MATERIALS AND METHODS

Study design

We applied our method to the MIMIC-II Clinical Database (40), a publicly available data set of deidentified EHRs collected at Beth Israel Deaconess Medical Center in Boston, MA. The data set contains all patients admitted to ICUs, including medical, surgical, and cardiac units, between 2001 and 2007 (table S2). We identified 16,234 distinct patients age 15 years or greater at ICU admission with at least one assessment each of GCS, BUN, hematocrit, and heart rate recorded in the EHR.

On the basis of the SSC guidelines, a patient was identified as having SIRS if any two SIRS criteria were present simultaneously. Suspicion of infection was defined using ICD-9 codes indicating infection as in Angus et al. (1) or by the presence of a clinical note that mentioned sepsis or septic shock. Patients with SIRS and suspicion of infection were considered to have sepsis. Patients with sepsis who also had sepsis-related organ dysfunction were defined to have severe sepsis. We defined organ dysfunction due to sepsis using the criteria specified in the SSC guidelines (45) (see Supplementary Materials and Methods for a list of the criteria used).

Patients with septic shock were defined as those who met the criteria for severe sepsis, had hypotension, defined by SBP less than 90 mmHg for at least 30 min, and received adequate fluid resuscitation, defined as the total fluid replacement per kilogram over the past 24 hours ≥20 ml or total fluid replacement ≥1200 ml (48). Of the 16,232 patients in the data set, 2291 patients (14.1%) met the criteria for septic shock. We refer to patients who developed septic shock during their ICU stay as positive cases.

Patients with severe sepsis who received a fluid bolus of at least 500 ml, a characteristic treatment to prevent septic shock, were considered to have a censored outcome. The administration of treatment can affect a patient’s outcome by either delaying the onset of septic shock or by preventing the patient from ever developing septic shock. In the case where the patient developed septic shock despite treatment, we considered the patient to be interval-censored, which is to say that it is unknown whether treatment delayed the onset of septic shock and to what extent (38, 39). Therefore, the exact time of shock onset in the absence of treatment could have occurred at any point between the time of treatment and the observed time of septic shock. Although interval censoring needs to be accounted for differently in model development, for validation, these patients are still considered positive because they are ultimately known to develop septic shock (38).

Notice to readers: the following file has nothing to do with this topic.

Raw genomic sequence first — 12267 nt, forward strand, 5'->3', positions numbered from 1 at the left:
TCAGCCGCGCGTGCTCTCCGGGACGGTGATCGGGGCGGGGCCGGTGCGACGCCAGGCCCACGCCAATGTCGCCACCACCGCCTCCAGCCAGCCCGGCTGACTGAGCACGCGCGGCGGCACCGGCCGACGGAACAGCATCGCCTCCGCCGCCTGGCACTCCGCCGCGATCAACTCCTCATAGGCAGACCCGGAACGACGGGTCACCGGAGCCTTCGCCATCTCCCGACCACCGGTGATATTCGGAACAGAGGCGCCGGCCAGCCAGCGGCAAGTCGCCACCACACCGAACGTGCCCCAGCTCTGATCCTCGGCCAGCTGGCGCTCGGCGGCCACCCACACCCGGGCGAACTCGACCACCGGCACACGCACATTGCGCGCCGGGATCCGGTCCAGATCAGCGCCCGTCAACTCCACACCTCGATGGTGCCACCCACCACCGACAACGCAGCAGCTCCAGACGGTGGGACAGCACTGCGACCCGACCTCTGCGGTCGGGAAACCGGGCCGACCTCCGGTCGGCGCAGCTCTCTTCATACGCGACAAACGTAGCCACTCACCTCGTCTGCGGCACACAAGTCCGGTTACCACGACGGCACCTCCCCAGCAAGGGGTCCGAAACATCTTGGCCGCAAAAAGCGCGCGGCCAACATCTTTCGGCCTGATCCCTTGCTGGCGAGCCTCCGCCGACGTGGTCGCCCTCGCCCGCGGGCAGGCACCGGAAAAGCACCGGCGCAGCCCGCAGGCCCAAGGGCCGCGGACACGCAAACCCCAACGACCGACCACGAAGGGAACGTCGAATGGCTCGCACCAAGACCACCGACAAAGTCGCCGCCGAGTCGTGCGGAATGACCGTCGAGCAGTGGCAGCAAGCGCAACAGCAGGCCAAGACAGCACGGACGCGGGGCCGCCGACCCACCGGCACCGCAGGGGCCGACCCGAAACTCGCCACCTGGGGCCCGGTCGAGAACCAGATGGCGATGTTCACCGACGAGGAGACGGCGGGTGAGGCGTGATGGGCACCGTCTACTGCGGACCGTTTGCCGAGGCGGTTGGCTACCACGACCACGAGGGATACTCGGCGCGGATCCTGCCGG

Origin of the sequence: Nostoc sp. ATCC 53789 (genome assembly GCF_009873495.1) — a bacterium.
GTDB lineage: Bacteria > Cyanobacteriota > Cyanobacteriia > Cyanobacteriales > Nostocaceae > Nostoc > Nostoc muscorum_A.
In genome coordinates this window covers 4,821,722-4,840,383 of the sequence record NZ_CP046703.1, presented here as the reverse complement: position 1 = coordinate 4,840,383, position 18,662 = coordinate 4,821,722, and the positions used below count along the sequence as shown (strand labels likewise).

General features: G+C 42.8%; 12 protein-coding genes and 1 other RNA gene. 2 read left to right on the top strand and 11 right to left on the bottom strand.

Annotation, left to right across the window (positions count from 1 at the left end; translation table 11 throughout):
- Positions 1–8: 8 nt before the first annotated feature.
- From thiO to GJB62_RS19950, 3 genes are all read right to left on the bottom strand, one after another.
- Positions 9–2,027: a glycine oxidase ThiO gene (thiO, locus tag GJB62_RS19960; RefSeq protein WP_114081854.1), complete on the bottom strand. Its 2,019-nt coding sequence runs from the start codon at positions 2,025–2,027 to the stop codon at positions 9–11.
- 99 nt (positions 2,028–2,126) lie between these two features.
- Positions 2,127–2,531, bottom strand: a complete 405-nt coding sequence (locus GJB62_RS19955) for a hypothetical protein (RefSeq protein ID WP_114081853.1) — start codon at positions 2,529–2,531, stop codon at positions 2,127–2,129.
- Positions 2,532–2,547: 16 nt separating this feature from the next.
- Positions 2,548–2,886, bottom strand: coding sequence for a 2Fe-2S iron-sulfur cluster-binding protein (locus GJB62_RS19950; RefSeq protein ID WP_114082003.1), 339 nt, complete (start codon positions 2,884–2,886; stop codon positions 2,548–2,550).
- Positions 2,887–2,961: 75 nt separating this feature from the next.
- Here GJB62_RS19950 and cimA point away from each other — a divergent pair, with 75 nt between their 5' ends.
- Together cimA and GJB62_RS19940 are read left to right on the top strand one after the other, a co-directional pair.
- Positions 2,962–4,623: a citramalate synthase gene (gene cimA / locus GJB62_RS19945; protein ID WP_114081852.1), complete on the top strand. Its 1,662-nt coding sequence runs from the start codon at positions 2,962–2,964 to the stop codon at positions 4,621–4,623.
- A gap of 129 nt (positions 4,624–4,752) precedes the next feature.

Alternatively, some patients received treatment and never developed septic shock. However, it is unknown whether these patients would have developed septic shock without treatment (38). In the absence of treatment, the patient may have developed septic shock at any time point after the time of treatment or may never have developed septic shock. We call these patients right-censored after treatment. Although these patients can add information to the development of the model, we cannot report accurate model performance on them because of the uncertainty of whether they would have developed septic shock in the absence of treatment (38). Therefore, our reported validation performance does not include these patients. Patients who never developed septic shock and did not receive treatment characteristic for shock are referred to as negative cases.

We separated the data set into development and validation sets using random sampling. The development set consisted of 13,181 patients (1836 positive, 11,178 negative, and 167 patients with right censoring after treatment). The validation set consisted of 3053 patients (455 positive, 2556 negative, and 42 patients with right-censored after treatment). The development set was used to develop the TREWScore. The validation set was put aside for evaluating performance.

Model development